Continued study of a transportation corridor from the northeast of Ann Arbor to the city’s southern edge failed to receive a requested $60,000 appropriation from the city of Ann Arbor’s general fund at the city council’s Sept. 4, 2012 meeting.
Voting against the allocation were: Mike Anglin (Ward 5), Sandi Smith (Ward 1), Sabra Briere (Ward 1), Jane Lumm (Ward 2), and Margie Teall (Ward 4). With the absences of Carsten Hohnke (Ward 5) and Marcia Higgins (Ward 4), the measure got only four votes. Voting for the resolution were: Stephen Kunselman (Ward 3), Christopher Taylor (Ward 3), Tony Derezinski (Ward 2) and mayor John Hieftje.
The measure needed eight votes to pass on the 11-member council (not a simple majority of six), because it was a change to the budget. Some no votes might have been cast strategically, once it was recognized that the measure was going to fail. No votes from councilmembers who might otherwise have been expected to vote yes – like Smith and Teall – could be explained by a desire to exercise the option to reconsider the resolution at the council’s next meeting, when it might have enough votes to succeed. Only a councilmember who is on the prevailing side – in this case, those who voted no – can bring a question back to be reconsidered.
The contribution from the city of Ann Arbor would have helped the Ann Arbor Transportation Authority to move ahead with an alternatives analysis. The corridor runs from US-23 and Plymouth southward along Plymouth to State Street and farther south to I-94. This alternatives analysis phase of the study would have resulted in a preferred choice of technology (e.g., bus rapid transit, light rail, etc.) and identification of stations and stops.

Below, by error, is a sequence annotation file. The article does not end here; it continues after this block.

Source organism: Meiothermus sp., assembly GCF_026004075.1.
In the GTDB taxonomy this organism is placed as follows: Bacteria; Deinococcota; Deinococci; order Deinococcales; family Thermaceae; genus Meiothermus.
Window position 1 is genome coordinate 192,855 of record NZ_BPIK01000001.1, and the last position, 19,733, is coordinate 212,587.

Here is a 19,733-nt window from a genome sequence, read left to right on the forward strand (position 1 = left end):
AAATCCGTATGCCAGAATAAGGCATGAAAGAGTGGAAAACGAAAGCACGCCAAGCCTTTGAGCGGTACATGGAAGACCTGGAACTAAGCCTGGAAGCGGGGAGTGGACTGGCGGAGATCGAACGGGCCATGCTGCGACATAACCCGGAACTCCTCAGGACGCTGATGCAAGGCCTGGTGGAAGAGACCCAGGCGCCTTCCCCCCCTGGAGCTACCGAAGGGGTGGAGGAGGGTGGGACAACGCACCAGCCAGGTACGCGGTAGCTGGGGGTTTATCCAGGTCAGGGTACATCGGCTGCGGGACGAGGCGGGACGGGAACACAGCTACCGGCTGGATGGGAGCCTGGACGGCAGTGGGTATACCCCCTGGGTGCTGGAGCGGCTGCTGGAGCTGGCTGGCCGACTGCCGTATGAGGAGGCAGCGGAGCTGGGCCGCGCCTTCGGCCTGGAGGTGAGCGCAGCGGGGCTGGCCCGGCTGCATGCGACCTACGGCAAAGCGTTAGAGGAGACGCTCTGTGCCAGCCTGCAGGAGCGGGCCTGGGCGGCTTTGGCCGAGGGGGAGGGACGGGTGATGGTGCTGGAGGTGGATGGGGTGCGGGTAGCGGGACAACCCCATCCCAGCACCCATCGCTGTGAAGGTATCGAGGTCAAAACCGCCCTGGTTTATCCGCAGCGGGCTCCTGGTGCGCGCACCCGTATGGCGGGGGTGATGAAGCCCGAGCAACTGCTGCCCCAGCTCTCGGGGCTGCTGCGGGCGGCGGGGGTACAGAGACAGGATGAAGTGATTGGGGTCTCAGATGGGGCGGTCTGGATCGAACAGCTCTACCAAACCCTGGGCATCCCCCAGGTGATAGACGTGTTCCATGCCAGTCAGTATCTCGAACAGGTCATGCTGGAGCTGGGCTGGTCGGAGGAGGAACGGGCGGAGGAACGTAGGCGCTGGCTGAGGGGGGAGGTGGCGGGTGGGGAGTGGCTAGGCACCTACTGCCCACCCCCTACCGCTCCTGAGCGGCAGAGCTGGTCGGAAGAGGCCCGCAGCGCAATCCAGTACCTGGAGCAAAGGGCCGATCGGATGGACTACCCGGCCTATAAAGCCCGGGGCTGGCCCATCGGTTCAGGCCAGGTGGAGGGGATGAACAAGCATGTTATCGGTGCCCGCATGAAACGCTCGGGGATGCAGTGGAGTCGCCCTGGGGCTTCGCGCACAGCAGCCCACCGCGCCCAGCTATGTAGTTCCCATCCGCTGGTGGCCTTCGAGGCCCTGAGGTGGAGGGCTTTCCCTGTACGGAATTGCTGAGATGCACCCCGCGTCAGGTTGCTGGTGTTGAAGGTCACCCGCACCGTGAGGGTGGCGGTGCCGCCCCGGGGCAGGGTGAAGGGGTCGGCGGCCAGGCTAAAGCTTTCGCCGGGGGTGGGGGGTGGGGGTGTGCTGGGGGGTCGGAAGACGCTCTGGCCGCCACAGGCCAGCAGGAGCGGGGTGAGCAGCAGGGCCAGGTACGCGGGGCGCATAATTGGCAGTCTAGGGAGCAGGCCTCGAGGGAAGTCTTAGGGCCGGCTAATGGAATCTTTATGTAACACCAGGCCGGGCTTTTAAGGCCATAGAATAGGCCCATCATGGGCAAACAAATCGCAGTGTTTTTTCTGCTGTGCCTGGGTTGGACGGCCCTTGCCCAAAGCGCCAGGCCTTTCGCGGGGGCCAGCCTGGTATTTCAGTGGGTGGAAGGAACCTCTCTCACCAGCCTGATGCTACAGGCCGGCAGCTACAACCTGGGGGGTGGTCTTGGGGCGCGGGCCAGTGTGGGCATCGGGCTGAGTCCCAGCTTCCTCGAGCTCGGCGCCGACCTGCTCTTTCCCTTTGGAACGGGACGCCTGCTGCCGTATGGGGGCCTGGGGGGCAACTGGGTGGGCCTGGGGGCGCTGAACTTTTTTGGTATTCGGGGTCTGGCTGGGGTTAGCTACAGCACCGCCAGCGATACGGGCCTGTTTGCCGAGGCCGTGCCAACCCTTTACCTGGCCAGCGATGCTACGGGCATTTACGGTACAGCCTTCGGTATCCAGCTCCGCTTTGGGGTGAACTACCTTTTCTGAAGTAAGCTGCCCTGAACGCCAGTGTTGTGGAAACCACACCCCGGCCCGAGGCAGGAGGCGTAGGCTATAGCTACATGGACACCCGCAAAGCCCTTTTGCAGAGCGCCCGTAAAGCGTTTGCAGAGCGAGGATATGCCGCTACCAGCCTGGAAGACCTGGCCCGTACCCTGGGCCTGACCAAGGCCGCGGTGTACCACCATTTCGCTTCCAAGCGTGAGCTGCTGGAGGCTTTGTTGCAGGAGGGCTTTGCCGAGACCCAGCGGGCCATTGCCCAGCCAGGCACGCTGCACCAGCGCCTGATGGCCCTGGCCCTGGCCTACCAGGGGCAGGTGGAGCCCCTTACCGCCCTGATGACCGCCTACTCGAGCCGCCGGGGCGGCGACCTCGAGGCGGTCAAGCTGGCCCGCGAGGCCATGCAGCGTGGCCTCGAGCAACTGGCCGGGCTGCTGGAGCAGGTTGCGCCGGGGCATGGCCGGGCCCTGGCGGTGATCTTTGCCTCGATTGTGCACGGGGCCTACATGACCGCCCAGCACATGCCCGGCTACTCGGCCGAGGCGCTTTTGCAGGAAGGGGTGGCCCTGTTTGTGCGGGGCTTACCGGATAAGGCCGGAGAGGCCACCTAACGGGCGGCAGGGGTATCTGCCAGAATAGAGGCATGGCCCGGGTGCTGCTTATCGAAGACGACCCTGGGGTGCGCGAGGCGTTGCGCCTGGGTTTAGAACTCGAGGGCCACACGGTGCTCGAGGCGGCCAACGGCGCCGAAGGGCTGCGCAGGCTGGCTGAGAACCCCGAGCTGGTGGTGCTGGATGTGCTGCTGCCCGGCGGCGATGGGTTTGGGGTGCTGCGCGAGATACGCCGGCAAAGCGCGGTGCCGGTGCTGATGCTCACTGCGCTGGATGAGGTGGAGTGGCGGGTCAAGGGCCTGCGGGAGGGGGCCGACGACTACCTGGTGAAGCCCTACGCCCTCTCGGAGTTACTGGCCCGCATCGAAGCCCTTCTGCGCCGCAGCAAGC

The city’s $60,000 would have been a portion of $300,000 in local funding that had been identified to provide the required match for a $1.2 million federal grant awarded last year to the AATA for the alternatives analysis phase. The breakdown of local support was intended to be: $60,000 from the city of Ann Arbor; $150,000 from the University of Michigan; and $90,000 from the AATA.
In November 2011, Michael Ford – CEO of the AATA – had updated the AATA board on the possible timeline for the alternatives analysis. He said that phase, in which a preferred technology and route with stop locations would be identified, would take around 16 months.
The AATA board information packet for its June 21, 2012 meeting described the hoped-for $60,000 contribution from the city of Ann Arbor.
The city council’s failed resolution highlighted the fact that the AATA had recently purchased from the city a six-foot-wide strip of land on the former Y Lot, immediately to the south of the location for the planned new Blake Transit Center in downtown Ann Arbor – which was priced at $90,000, based on an independent appraisal. The AATA board approved its side of that deal this spring at its April 26, 2012 meeting. The city council approved the land sale almost a year ago, at its Sept. 19, 2011 meeting. The total parcel area was 792 square feet. A more general discussion of the city’s policy on the proceeds of city-owned land sales will unfold over the next few weeks.
A feasibility study for the corridor costing $640,000 has already been completed. That initial study concluded that some type of improved high-capacity transit system would be feasible – which could take the form of bus rapid transit, light rail transit or elevated automated guideway transit. That study had been funded through a partnership with the city of Ann Arbor, the Ann Arbor Downtown Development Authority, University of Michigan and the AATA. Chronicle coverage of that feasibility study includes: “Transit Connector Study: Initial Analysis“; “AATA: Transit Study, Planning Updates“; and “Washtenaw Transit Talks in Flux.”
This brief was filed from the city council’s chambers on the second floor of city hall located at 301 E. Huron. A more detailed report will follow: [link]